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Every Nation Has Its DishBlack Bodies and Black Food in Twentieth-Century America$
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Jennifer Jensen Wallach

Print publication date: 2019

Print ISBN-13: 9781469645216

Published to North Carolina Scholarship Online: September 2019

DOI: 10.5149/northcarolina/9781469645216.001.0001

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PRINTED FROM UNIVERSITY OF NORTH CAROLINA PRESS SCHOLARSHIP ONLINE (www.northcarolina.universitypressscholarship.com). (c) Copyright University of North Carolina Press, 2020. All Rights Reserved. An individual user may print out a PDF of a single chapter of a monograph in NCSO for personal use.date: 27 January 2020

World War I, the Great Depression, and the Changing Symbolic Value of Black Food Traditions

World War I, the Great Depression, and the Changing Symbolic Value of Black Food Traditions

Chapter:
(p.123) 5 World War I, the Great Depression, and the Changing Symbolic Value of Black Food Traditions
Source:
Every Nation Has Its Dish
Author(s):

Jennifer Jensen Wallach

Publisher:
University of North Carolina Press
DOI:10.5149/northcarolina/9781469645216.003.0006

This chapter demonstrates that the push for voluntary rationing during World War I rendered foods like beef and wheat, which were once of enormous symbolic significance to black food reformers, as unpatriotic. Black food reformers had to choose between performing a U.S. patriotic food identity that demanded conservation and sacrifice and continuing to shun foods like pork and corn that were associated with the plantation South and thus with the history of slavery. Assimilationist eaters generally chose U.S. patriotism, a choice that inevitably muted some of the earlier antagonism that members of the middle class had shown toward the iconic southern foods they associated with the history of slavery. Ultimately, the economic pressures of the Great Depression worked to mute the machinations of even the most ardent food reformers as the community’s emphasis shifted from what to eat to the even more dire problem of having enough to eat.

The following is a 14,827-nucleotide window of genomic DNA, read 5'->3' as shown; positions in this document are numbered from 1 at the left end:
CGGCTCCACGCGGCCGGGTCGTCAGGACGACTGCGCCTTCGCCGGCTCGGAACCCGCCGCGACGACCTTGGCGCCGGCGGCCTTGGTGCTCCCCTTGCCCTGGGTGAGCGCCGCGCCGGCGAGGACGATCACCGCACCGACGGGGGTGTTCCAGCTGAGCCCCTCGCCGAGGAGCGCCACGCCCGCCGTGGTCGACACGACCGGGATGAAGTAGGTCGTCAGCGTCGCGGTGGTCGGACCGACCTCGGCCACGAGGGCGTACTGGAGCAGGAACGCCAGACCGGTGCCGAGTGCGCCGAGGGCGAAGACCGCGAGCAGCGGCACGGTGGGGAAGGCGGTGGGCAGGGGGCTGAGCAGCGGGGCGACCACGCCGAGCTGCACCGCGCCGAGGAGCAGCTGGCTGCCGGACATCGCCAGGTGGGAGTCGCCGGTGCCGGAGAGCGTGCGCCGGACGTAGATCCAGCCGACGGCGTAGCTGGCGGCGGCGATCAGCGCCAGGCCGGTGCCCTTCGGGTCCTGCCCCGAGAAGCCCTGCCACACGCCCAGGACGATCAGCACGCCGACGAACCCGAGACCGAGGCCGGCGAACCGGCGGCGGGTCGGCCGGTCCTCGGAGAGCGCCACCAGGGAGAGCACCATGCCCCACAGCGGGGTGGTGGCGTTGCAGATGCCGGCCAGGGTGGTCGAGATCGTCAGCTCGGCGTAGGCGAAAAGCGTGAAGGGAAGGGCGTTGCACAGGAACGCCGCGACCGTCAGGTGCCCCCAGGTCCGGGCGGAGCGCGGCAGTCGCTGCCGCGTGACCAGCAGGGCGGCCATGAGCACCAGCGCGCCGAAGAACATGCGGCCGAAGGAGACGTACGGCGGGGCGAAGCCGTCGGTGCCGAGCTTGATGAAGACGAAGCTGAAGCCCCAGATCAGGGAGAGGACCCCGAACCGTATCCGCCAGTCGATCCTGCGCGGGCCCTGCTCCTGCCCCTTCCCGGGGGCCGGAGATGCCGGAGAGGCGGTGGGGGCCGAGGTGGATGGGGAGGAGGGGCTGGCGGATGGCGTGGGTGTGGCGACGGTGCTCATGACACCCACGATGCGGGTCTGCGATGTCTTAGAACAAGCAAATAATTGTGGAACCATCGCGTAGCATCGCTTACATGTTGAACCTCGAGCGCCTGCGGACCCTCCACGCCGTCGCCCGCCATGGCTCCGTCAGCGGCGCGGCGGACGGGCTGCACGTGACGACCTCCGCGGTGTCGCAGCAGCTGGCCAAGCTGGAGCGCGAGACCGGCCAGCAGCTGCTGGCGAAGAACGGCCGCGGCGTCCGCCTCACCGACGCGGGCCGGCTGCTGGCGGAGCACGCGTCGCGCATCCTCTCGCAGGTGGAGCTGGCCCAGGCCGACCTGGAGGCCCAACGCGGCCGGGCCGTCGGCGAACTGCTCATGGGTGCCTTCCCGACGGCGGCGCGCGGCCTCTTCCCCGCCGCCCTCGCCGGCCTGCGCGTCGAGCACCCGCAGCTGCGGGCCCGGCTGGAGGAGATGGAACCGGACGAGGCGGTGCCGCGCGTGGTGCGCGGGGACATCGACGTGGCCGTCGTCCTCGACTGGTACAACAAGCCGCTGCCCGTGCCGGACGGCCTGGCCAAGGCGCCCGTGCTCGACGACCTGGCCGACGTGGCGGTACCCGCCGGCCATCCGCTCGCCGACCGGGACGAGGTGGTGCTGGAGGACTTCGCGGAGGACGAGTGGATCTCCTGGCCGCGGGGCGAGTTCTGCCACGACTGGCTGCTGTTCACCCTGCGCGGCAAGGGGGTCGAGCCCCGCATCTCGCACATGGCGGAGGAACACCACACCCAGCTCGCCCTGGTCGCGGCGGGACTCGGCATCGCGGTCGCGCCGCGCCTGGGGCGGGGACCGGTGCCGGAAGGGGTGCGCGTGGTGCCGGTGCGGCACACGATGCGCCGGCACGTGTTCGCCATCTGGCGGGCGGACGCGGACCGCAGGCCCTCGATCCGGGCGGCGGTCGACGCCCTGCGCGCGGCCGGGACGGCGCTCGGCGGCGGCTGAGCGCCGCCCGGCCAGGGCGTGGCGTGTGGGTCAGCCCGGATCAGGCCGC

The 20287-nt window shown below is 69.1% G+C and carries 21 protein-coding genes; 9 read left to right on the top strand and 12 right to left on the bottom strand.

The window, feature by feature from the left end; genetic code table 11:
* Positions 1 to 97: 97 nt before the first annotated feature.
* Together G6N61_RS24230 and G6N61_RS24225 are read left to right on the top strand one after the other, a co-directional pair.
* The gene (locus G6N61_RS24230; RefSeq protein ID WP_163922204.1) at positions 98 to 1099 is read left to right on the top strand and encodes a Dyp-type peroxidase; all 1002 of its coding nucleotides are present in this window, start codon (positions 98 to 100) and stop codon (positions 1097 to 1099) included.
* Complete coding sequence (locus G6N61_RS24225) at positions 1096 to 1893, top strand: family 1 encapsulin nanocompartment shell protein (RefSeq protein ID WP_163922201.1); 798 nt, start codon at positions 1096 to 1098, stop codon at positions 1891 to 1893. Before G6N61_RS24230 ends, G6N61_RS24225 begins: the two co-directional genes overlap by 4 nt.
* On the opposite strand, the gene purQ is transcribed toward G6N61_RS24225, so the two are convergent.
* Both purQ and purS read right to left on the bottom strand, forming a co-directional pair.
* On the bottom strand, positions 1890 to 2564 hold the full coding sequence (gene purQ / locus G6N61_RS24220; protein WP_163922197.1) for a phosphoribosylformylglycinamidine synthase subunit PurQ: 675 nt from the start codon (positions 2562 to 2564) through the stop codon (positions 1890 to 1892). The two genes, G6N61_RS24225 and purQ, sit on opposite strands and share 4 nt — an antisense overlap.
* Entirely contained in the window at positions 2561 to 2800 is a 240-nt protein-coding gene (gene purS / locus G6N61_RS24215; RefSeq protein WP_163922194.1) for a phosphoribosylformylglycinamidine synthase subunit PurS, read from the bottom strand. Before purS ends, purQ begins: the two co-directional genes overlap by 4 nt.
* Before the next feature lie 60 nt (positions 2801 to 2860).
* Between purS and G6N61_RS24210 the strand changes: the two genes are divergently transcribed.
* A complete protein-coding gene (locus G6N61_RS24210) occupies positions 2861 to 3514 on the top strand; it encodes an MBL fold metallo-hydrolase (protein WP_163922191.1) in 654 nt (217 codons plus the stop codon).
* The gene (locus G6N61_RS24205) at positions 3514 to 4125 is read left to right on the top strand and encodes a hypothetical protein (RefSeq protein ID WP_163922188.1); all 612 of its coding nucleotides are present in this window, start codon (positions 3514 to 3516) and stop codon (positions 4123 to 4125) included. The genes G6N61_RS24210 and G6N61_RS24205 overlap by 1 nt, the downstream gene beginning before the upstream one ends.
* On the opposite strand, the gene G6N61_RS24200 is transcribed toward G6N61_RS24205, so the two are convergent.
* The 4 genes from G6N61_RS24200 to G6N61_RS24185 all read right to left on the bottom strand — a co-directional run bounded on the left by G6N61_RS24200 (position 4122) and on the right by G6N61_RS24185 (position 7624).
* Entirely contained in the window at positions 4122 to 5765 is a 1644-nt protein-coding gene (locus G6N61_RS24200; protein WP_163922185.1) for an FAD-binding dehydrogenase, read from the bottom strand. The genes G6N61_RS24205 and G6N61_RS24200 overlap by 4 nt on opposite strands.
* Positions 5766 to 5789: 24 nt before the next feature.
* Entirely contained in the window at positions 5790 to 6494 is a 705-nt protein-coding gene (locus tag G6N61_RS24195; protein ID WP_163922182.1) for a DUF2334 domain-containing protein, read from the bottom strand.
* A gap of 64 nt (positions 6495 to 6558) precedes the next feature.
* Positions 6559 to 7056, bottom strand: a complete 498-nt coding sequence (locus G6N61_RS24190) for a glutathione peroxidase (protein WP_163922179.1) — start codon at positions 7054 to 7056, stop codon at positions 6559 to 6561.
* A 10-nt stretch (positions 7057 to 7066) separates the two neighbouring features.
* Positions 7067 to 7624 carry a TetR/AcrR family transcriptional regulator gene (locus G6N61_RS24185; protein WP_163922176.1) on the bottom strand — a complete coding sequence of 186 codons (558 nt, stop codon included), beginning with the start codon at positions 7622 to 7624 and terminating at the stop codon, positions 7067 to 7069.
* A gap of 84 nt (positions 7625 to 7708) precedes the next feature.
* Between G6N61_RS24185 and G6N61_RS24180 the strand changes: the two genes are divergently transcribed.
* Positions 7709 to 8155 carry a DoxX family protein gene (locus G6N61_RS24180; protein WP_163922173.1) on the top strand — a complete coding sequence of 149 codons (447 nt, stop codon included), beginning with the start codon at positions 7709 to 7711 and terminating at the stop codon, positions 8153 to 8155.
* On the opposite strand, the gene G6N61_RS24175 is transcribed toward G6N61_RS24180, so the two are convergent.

Keywords:   Great Depression, World War I, Corn, Wheat, U.S. Food Administration, Patriotism, Cooperatives, Ella Baker, Southern cooking

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